The “Bholu Brothers” of Pakistan, all sons of Imam Baksh and the last in the line of these great wrestlers, are all worthy of an honour unto themselves. The most celebrated of these brothers was, however, Manzoor Ahmad, the “Bholu Pehelwan” who was born in 1927 in Amritsar. He was the eldest son of Imam Baksh and was Gama Pehelwan’s nephew. After the creation of the new state of Pakistan in 1947, there was much debate as to who was “Rustam-i-Pakistan” or Pakistan’s greatest. In 1949, after defeating Younis Pehelwan, Bholu became the first “Rustam-i-Pakistan”, the king of akharas in the country. His reputation around the world grew to such an extent that wrestlers had to first take down five of his brothers before they could earn the right to fight Bholu. At times, talk of their equally legendary diets and workout routines were enough to put doubts in the minds of opposition wrestlers.

In 1963, Bholu was chosen as the heir to Gama’s throne and was presented the silver mace that was awarded to his great uncle by Edward IV. In the mid to late 60s, Bholu travelled across England with his brothers taking on one wrestler after the other and raising Pakistan’s flag. Bholu was awarded Pride of Performance, the highest civil award conferred by the Pakistani government in 1962 before being declared “Rustam-i-Zaman”, Pakistani World Champion in 1967.

As kingdoms faded, the effect on these prized men, was slow but lasting as an AFP feature read: “For decades, their practice ring honed the talent of Pakistan's most famous wrestling family. Today, it is their graveyard, a fitting symbol of the decline of the sport traditionally known as 'kushti'.

The Bholu brothers are buried next to a centuries-old Banyan tree to the side of their former ring. Sweepers clean the mausoleum, but otherwise, the compound of a mud court, abandoned gym and small decayed garden is eerily quiet.

Government neglect and poverty has helped consign the glorious feats of Pakistani wrestlers, locally called 'pehelwan', to fast-fading memory. Only a handful carry the torch for the next generation and few command the thousands of spectators of days gone by.”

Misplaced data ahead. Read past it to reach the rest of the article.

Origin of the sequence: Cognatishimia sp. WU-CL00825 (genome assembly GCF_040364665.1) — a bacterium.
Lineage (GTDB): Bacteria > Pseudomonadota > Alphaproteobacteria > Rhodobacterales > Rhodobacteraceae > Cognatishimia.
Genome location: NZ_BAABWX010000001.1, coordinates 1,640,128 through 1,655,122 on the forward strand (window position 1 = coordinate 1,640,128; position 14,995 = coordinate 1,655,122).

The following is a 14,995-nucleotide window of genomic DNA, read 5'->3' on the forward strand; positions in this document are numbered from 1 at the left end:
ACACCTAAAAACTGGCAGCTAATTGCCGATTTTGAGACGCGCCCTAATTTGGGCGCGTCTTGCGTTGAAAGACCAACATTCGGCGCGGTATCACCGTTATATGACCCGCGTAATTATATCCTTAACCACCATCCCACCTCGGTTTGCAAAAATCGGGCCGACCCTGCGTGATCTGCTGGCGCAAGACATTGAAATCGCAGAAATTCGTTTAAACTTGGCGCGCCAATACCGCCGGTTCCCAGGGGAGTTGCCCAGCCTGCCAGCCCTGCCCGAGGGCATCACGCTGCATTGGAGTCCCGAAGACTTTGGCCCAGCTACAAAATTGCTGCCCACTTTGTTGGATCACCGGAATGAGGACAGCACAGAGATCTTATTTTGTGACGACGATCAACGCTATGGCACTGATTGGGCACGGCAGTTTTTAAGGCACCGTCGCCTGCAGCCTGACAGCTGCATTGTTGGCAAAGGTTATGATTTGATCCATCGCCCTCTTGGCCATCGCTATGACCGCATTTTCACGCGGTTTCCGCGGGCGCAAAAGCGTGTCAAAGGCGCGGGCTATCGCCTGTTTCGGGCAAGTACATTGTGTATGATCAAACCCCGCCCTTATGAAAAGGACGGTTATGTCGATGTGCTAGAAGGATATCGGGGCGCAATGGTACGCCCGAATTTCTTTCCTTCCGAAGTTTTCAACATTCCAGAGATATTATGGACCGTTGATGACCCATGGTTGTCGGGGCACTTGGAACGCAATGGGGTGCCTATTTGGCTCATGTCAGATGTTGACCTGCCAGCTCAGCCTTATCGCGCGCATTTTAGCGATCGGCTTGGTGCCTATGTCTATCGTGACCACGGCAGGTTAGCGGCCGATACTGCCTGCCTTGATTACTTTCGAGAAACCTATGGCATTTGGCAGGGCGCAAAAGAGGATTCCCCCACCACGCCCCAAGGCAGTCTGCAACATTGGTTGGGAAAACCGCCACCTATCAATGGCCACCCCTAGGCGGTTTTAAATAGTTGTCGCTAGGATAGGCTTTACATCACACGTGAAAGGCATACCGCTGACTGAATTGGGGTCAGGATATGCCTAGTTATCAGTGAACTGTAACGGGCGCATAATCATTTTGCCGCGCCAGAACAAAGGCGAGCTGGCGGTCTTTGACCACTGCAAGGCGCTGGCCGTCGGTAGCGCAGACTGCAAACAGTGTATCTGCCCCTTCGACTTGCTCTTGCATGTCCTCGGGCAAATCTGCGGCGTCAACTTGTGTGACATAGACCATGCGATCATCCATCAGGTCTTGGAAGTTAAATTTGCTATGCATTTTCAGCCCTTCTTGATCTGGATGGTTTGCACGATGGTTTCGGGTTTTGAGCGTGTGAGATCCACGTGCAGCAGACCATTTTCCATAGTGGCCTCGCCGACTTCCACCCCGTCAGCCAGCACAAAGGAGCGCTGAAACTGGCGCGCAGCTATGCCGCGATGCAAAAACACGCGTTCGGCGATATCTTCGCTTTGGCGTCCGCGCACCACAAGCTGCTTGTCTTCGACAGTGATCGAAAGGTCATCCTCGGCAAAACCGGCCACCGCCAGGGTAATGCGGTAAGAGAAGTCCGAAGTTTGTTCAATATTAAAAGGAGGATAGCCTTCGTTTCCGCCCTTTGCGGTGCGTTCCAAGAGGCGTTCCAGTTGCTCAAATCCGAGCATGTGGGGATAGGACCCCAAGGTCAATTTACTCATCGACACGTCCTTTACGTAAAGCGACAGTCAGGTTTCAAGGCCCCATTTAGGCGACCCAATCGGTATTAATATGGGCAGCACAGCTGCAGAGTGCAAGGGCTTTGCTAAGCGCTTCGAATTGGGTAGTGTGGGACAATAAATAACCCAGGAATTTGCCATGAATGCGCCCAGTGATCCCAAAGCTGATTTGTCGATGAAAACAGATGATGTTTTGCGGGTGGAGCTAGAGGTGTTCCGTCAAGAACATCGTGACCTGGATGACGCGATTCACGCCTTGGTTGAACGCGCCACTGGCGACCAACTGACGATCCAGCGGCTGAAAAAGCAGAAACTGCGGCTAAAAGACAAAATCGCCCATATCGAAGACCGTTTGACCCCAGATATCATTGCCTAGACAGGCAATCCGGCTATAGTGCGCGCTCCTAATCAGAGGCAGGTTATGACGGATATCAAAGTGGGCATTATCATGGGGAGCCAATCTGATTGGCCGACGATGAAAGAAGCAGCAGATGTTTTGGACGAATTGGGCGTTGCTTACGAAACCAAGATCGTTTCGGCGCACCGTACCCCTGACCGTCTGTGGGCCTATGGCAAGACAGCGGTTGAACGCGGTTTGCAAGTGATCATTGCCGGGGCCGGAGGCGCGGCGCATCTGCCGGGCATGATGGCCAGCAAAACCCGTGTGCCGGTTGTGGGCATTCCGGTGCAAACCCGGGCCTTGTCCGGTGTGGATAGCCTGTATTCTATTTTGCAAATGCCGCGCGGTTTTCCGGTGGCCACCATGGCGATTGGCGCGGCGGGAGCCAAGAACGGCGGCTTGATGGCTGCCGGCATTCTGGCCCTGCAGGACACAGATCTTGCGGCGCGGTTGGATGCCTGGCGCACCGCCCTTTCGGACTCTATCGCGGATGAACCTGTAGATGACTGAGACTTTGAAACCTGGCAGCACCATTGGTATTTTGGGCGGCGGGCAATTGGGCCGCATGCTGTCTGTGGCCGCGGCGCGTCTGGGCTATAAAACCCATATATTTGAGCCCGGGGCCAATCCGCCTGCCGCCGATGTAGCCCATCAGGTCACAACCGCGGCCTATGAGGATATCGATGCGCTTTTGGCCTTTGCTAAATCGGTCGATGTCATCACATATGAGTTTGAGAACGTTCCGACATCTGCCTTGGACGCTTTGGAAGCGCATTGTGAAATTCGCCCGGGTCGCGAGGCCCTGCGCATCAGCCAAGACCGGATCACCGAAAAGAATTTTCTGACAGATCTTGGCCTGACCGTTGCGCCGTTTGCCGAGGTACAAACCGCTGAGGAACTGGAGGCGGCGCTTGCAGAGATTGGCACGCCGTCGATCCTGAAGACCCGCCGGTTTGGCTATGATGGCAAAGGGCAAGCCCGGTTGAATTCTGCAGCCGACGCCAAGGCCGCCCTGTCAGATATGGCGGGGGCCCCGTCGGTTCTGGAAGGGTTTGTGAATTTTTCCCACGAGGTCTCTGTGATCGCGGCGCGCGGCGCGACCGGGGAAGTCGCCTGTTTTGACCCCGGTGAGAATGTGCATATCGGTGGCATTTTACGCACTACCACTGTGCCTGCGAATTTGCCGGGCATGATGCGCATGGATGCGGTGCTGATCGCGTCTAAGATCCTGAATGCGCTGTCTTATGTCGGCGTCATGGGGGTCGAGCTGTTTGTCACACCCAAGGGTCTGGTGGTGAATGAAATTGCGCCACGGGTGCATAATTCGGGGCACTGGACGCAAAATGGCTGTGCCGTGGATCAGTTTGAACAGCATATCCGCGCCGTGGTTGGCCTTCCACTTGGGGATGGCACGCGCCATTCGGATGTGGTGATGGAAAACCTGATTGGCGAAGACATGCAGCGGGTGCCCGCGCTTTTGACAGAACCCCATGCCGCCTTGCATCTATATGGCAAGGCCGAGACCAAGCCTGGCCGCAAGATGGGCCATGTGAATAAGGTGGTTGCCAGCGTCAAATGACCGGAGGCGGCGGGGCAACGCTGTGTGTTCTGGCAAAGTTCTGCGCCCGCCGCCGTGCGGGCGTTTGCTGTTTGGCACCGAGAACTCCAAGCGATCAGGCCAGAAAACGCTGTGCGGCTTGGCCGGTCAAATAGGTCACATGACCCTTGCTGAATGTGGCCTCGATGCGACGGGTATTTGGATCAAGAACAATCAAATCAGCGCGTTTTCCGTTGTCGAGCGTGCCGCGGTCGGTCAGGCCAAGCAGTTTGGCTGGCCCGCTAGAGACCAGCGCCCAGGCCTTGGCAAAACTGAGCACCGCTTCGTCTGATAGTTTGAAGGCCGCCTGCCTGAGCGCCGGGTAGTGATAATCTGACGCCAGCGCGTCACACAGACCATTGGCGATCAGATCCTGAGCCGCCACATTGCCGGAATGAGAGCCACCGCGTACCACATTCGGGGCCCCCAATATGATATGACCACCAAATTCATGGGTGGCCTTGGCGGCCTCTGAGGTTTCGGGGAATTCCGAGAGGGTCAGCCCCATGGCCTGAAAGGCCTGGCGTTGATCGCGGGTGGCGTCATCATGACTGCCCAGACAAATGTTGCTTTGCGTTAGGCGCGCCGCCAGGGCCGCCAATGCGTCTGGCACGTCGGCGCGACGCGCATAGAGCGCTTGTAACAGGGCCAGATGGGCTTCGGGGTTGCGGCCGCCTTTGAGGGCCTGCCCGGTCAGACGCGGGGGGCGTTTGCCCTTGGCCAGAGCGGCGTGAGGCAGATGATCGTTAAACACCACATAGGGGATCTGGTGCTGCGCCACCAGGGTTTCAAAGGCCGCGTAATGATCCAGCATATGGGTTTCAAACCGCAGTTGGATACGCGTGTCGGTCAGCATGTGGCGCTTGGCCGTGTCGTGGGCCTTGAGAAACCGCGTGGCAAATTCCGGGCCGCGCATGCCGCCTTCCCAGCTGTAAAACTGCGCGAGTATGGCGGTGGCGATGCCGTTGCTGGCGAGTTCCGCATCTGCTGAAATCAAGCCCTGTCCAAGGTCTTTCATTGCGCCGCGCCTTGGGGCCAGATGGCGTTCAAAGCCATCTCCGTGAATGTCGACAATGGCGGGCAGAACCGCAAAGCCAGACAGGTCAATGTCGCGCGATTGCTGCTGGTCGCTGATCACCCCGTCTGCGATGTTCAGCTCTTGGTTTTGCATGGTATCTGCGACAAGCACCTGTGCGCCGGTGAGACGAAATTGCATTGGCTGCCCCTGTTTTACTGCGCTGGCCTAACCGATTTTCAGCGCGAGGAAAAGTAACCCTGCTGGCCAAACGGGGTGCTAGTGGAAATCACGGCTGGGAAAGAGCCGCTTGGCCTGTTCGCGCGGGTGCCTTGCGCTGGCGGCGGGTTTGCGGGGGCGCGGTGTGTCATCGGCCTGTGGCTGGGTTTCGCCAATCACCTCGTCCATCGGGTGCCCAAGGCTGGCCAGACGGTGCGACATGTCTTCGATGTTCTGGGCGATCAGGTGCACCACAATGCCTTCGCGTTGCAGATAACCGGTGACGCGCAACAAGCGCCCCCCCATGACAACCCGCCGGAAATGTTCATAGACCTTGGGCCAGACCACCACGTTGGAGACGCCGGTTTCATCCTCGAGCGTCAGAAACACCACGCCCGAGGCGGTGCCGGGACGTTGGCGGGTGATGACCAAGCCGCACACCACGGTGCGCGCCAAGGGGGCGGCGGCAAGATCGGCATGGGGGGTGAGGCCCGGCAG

A Tale of Two Shahs

As Abrar Hussain Shah walked out of his office to head home on June 16, 2011, he couldn't possibly have imagined the fate that awaited him. This was a man who had spent his entire life taking knocks both inside and outside of the boxing ring that he so devoted himself to. According to some accounts of his early days as an up-and-coming fighter in the late 70s, Shah dreamed of the day he would stand proudly at the centre of the ring, victorious, and head bowed to Pakistan's national anthem. His international debut came in 1983, and although 'that day' was to come a little later, Shah announced his arrival with a bronze medal at the Asian Boxing Championship in Japan the same year. His stock rose so quickly that the proceeding year he earned the honour of representing Pakistan at the Los Angeles Olympics. Several local and international events followed before finally at the 1985 South Asian Games in Dhaka, Shah experienced the moment he had been waiting for ever since he first put his gloves on. His win over Manjit Pal Singh of India in the 71kg bout gave him gold and glory but he was far from done yet. The Quetta-born fighter once again put on national colours at the 1988 Olympics, won another South Asian gold in 1989, before realising the crowning achievement of his career — a gold medal at the 11th Asian Games in Beijing in 1990. Another Olympic berth would follow in 1992 but his moment in Beijing would shine the brightest.

He remained attached to the ring even after stepping out of it and besides training young pretenders, Shah worked in administration. He could have settled for a comfortable job in the capital "but he was never like that — he always wanted to work where he could make a difference," the boxing legend's wife told BBC after her husband was brutally murdered on June 16 outside the Ayub Stadium in Quetta where he worked as the deputy director of the Pakistan Sports Board.

The countless hours in the gym, the damaged bones, the medals, the undying spirit to succeed and love for the country — all counted for nothing. "His only crime was that he was a Hazara — a Shia."